The EU has pledged support for France after it requested help abroad in response to the brutal attack in Paris claimed by the "Islamic State." France has engaged in multiple air strikes in Syria since the attack.
EU defense ministers said on Tuesday they supported France's request for military assistance as it intensifies its fight against the "Islamic State" (IS) terrorist group in the Middle East.
"France cannot act alone in these theaters," French Defense Minister Jean-Yves Le Drian said during a meeting on Tuesday with fellow defense ministers in Brussels.
The country referenced Article 42 of the EU Treaty, which calls for solidarity among member states in the case of an armed attack on its territory. It is the first time in the EU's history the article has been evoked.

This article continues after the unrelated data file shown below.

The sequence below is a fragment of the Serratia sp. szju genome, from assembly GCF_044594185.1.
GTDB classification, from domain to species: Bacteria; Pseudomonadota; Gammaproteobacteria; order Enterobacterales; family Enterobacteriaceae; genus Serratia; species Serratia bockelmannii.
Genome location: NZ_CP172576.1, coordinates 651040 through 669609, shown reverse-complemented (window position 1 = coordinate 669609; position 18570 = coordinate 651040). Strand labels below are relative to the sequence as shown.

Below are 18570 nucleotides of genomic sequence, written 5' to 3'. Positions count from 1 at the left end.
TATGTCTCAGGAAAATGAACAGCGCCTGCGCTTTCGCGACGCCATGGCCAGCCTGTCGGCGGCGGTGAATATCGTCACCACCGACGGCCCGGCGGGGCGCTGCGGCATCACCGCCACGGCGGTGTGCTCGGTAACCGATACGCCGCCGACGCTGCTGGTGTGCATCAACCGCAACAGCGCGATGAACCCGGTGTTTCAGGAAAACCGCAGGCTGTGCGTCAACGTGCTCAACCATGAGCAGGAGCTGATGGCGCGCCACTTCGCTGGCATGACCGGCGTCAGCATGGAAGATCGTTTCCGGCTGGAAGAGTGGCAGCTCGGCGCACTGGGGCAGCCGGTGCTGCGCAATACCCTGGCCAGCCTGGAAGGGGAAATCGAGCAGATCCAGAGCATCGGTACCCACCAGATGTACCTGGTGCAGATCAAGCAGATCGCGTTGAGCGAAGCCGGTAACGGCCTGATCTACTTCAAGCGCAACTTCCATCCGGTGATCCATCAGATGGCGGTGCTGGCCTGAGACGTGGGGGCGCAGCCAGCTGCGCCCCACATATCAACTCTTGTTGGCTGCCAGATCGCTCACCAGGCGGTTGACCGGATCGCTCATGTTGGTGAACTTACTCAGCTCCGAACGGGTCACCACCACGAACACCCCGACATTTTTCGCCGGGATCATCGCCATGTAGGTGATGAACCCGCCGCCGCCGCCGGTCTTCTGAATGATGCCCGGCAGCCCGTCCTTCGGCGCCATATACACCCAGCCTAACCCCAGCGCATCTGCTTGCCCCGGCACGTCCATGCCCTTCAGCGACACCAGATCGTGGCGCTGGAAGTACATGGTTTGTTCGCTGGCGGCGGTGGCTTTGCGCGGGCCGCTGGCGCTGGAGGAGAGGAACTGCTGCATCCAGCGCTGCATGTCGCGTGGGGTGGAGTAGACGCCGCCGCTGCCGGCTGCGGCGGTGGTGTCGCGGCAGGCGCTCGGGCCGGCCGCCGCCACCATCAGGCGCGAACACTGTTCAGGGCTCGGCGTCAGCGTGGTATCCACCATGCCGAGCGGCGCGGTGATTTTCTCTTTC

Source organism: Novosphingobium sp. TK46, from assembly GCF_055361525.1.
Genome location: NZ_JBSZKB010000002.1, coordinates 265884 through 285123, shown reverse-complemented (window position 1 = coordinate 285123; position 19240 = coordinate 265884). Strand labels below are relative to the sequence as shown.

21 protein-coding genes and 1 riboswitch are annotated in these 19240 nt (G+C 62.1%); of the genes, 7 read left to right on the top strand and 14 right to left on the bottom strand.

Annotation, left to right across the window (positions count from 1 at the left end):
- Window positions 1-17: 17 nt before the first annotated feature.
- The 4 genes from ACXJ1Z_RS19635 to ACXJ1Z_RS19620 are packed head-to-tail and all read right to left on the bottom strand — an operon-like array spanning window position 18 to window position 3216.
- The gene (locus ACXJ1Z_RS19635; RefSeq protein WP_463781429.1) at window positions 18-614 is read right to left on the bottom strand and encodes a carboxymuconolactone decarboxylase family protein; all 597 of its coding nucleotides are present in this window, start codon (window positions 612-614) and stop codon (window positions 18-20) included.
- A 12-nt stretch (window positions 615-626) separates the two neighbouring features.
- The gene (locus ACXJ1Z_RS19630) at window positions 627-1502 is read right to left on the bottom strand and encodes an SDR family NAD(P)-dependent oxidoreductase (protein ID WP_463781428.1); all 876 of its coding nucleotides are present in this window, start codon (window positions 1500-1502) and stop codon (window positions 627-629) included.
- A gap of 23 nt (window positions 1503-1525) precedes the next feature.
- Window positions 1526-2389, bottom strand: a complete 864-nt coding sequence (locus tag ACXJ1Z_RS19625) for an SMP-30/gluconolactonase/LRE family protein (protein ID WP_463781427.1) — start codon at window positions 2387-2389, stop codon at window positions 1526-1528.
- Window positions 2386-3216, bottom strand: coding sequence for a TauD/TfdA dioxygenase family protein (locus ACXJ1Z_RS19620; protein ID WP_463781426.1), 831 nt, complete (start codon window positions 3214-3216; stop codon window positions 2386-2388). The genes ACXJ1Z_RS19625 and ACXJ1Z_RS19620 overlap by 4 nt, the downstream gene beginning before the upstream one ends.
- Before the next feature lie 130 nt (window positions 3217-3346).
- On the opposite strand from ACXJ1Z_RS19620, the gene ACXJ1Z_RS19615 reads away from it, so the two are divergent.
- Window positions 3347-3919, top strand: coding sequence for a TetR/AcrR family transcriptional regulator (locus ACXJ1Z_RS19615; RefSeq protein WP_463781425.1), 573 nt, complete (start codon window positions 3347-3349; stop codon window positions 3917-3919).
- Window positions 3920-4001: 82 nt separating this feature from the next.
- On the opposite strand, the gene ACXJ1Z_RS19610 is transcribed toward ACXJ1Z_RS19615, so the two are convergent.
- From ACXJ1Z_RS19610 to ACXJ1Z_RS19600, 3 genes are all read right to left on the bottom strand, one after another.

In response, EU foreign policy chief Federica Mogherini said all 28 member states backed the request.
"Today, the EU through the voices of all the member states unanimously expressed its strongest full support and readiness to give the assistance needed," she told reporters.
IS claimed responsibility for the brutal terrorist attacks in Paris on Friday night, an act which has led France to declare itself at war with the terror group.
Strikes abroad, Searches at home
The same day the defense minister made his appeal, France conducted new air strikes in Syria and searched 128 homes domestically in connection with the Paris attacks.
This latest wave of air strikes - the second since Friday - was once again concentrated in the Syrian city of Raqqa, which is controlled by IS. An earlier series of strikes destroyed a command post and a training camp belonging to the group, according to a French military official.
The government simultaneously conducted a series of police raids in France, searching 128 homes across the nation. There was no word as to whether or not the searches yielded any arrests.
On Tuesday, French Prime Minister Manuel Valls said the country would inevitably fail to meet its EU budget target as it ramps up its security measures in response to the heightened terrorism threat.
"We have to accept that and Europe has to understand," he said.
blc/jil (AFP, AP, Reuters, dpa)